Gas-phase ions of globular proteins and protein complexes are routinely produced by ESI. Native proteins are expected to remain folded when sprayed from a water–methanol solution that is close to a neutral pH. Folded (non-denatured) proteins lead to mass spectra consisting of a compact series of peaks that correspond to the molecular mass of the protein charged (in the positive ion mode) by a narrow range of numbers of H+ ions. Thus a small protein like lysozyme in the molecular mass range of 15,000 Da is observed to lead to three peaks due to three different charge states with Z = 8, 9, 10. Obviously it is of special interest to understand why the proteins are multiply charged. Is the charge observed in the positive ion mode related to the charge in solution and determined by the number of basic residues that the protein has, or are there other factors involved such as a dependence on the ESI mechanism by which the protein is transferred from the solution to the gas phase?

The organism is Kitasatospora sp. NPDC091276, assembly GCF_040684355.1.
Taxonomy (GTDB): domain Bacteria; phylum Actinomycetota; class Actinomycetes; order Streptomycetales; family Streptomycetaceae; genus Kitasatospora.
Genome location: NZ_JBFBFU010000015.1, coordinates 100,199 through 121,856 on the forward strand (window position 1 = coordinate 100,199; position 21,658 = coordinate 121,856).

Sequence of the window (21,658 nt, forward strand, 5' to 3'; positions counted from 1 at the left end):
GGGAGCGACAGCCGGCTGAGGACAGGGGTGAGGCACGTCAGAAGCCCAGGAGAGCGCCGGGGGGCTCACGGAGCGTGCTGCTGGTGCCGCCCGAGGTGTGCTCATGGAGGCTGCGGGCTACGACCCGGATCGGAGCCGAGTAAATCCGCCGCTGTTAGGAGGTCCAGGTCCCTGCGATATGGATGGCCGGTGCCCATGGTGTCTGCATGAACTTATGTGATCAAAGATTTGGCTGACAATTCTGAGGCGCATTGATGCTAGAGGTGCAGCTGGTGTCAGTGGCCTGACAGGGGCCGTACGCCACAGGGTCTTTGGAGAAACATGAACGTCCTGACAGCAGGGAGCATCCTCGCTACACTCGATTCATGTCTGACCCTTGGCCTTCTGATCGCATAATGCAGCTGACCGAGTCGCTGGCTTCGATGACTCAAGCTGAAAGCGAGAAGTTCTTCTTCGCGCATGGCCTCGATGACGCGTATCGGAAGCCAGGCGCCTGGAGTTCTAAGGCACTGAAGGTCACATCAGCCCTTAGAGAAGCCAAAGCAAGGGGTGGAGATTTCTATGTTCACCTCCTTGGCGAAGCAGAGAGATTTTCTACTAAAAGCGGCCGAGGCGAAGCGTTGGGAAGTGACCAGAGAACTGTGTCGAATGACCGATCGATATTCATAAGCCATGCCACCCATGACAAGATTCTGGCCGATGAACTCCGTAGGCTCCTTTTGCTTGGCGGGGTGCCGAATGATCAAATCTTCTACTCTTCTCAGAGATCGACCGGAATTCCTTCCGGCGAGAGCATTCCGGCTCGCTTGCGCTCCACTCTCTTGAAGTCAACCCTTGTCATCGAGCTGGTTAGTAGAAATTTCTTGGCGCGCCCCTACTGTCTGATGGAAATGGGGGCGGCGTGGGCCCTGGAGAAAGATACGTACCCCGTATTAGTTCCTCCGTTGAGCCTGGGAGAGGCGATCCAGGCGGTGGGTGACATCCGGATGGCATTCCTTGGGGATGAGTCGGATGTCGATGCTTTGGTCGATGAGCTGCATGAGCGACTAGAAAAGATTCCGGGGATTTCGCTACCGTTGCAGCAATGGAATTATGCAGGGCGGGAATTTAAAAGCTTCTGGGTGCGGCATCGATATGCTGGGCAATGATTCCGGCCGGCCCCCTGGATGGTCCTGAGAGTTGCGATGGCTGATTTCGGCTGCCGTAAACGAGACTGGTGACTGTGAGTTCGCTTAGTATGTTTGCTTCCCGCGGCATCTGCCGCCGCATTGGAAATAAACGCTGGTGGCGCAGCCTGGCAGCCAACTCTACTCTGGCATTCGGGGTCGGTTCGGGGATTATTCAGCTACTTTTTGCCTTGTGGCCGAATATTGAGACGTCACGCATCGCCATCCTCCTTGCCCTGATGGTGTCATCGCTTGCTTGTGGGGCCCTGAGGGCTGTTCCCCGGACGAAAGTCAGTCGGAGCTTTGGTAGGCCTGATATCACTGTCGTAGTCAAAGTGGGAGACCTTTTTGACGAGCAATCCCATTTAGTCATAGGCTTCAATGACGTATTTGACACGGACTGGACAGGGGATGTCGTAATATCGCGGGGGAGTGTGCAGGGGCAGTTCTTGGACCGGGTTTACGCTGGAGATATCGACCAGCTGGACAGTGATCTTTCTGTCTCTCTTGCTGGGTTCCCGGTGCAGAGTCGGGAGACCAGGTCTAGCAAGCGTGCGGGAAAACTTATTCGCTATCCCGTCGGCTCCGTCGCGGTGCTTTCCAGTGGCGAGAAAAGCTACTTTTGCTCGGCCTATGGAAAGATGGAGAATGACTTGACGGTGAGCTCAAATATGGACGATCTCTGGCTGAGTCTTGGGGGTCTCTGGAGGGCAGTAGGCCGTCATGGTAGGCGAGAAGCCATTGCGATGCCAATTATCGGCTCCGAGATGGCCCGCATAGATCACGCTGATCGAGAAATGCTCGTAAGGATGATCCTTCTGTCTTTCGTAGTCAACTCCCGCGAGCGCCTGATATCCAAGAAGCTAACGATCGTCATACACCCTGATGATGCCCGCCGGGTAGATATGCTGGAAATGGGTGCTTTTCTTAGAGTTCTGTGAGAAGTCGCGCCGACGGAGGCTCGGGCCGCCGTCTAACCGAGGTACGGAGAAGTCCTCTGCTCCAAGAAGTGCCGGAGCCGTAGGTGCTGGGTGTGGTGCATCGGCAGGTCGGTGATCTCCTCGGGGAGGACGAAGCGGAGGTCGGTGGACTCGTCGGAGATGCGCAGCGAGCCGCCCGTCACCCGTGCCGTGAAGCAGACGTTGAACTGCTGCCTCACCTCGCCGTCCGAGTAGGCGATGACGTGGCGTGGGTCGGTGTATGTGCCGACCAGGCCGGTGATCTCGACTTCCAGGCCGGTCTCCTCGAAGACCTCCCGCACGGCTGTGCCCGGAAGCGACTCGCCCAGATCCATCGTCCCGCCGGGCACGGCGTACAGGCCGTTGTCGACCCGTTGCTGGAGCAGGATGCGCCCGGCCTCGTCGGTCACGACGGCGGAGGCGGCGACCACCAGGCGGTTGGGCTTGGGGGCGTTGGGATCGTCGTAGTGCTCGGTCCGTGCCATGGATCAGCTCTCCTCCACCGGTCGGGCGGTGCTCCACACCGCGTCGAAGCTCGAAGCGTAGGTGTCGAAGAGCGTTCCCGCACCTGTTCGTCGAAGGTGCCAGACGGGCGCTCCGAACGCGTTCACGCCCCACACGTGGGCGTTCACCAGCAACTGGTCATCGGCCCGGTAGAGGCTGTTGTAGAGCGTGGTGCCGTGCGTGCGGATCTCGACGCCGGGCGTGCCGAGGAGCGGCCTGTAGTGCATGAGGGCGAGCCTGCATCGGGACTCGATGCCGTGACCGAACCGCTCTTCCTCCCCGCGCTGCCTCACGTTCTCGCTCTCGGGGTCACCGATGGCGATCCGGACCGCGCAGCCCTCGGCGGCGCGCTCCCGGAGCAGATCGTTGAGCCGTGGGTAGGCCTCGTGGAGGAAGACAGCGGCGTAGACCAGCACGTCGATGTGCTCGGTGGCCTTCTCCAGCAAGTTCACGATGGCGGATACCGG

An early study by R. D. Smith and co-workers (Winger et al., 1993) provided good evidence that protein ions are produced via CRM. This model assumes that the charged macro-ions are produced from very small droplets which contain one macromolecule. As this droplet evaporates completely the charges on the droplet are transferred to the macromolecule. If CRM holds, statistically one would also expect the observation of protein aggregates (multimers) as a result of more than one protein molecule being present in the final droplet. Winger et al. observed a preponderance of multiply charged monomers together with a series of dimers and trimers of decreasing low intensity; the charge to total mass ratio (z/m) value decreased with the degree of aggregate formation. Using a quadrupole mass spectrometer with a very high mass range, the authors were able to observe even higher multimers, and came to the conclusion that the results are consistent with CRM and a droplet evolution following a scheme of the type shown in Figure 6.

    In later work, Smith and co-workers (Tolic et al., 1997) found an interesting empirical correlation between the molecular mass M and the average charge Zav of ions formed from starburst dendrimers (see Eq. 10). Starburst dendrimers are multi-branched alkyl-amine polymers that have relatively rigid structures and are close to spherical, that is, with shapes resembling those of globular proteins.

    equation image(10)